Its structure and functions
Since 2000 the GDC (General Dental Council) has changed out of recognition.
Back then most of its 50 members were dentists, of whom 18 were elected by the profession.
Since 2013 it has only 12 members, of which 12 are lay people.
It is headed for the first time by someone who is not a dentist.
These piecemeal changes have come about not through a dentists act, but by changes to regulations.
What is needed is wholesale reform, bringing all nine healthcare regulators under the same regime.
Whether it meets its performance standards
The GDC is itself supervised by a regulator, the Professional Standards Authority (PSA).
This produces an annual performance review on all the nine regulators it supervises in July.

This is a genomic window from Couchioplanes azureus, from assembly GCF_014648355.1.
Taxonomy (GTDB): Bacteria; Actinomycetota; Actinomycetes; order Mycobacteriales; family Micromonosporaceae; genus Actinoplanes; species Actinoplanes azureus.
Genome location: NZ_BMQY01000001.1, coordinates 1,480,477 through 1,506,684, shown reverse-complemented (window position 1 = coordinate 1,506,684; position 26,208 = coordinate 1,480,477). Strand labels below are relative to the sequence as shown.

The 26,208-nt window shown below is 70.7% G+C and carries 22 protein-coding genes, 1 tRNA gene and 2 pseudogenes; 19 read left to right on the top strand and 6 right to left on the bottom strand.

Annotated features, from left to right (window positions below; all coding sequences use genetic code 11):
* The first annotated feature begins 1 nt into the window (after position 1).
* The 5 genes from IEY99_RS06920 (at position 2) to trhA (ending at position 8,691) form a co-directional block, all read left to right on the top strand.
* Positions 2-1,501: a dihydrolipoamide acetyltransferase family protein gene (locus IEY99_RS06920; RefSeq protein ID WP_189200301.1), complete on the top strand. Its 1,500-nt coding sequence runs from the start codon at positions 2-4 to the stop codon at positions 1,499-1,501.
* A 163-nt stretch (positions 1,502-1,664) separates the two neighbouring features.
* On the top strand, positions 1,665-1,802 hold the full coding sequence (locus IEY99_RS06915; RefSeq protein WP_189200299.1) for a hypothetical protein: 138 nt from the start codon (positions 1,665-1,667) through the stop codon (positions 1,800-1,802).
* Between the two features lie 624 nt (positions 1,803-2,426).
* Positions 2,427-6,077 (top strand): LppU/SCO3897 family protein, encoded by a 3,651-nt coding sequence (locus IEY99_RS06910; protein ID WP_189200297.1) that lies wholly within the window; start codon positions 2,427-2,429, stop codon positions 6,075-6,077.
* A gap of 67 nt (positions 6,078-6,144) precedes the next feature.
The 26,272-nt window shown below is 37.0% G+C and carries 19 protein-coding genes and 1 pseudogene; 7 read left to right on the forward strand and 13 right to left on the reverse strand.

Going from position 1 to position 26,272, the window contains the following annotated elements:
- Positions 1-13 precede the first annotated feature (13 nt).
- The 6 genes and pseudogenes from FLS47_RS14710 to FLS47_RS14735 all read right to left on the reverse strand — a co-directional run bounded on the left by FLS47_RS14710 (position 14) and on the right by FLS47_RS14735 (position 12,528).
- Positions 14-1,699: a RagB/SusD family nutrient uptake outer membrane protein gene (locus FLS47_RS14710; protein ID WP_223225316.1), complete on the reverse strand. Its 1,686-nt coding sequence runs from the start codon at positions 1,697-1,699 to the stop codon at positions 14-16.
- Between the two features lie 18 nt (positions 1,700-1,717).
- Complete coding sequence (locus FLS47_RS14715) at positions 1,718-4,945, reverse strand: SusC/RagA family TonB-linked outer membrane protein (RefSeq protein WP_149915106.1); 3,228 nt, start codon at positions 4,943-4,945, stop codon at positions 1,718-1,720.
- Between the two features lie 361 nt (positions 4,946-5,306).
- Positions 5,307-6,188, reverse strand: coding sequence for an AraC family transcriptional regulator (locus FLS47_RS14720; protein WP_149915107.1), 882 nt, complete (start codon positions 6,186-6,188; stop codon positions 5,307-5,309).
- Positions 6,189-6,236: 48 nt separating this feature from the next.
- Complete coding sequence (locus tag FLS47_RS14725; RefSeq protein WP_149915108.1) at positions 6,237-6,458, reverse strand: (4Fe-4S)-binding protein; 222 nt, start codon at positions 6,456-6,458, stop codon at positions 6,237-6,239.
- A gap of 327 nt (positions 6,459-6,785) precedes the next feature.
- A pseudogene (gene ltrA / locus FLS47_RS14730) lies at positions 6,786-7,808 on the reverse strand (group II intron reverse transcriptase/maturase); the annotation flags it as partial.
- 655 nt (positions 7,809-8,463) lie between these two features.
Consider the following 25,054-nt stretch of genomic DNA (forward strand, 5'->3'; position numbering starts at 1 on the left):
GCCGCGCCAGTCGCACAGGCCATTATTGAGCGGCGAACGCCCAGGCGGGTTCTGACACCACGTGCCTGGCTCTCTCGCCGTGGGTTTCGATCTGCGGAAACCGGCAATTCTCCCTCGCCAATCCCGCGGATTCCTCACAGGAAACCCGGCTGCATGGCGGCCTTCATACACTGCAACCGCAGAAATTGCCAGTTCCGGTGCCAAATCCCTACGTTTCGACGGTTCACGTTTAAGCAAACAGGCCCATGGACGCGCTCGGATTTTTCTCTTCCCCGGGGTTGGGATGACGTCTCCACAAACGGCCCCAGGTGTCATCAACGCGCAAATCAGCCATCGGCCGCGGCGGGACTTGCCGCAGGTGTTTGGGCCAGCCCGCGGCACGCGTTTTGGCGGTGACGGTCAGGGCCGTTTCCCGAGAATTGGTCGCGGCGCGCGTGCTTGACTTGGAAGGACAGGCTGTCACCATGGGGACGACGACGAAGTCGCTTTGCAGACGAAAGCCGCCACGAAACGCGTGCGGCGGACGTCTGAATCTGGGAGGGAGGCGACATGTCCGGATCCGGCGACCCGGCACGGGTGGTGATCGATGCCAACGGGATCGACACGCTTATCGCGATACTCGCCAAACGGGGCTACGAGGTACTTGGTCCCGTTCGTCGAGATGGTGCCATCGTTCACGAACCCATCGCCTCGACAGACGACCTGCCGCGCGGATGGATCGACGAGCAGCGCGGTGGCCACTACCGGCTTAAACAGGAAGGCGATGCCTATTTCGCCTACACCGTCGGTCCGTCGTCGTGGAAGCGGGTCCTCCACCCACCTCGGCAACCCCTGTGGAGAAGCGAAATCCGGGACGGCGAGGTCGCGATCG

The most recent one shows that, especially in the field of fitness to practise, the GDC has consistently underperformed and in the last year its performance has deteriorated.
It is not fit for purpose and the Government needs to address this.
What lies behind the large increase in complaints in recent years?
The GDC says that claims against dentists have risen by a third in recent years and now stands at 3,500.
They have made no analysis of the reasons for this increase.
The chair, Bill Moyes, has said that the ‘exposure of failure and bad performance will not reduce, it will increase’.
Yet at the same time patients’ survey report high levels of satisfaction with the service they receive.
This inconsistency must be addressed urgently.
Tell us today how the General Dental Council should be reformed.
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Keep up-to-date on everything happening with the GDC reform at www.dentistry.co.uk/gdc-reform-news.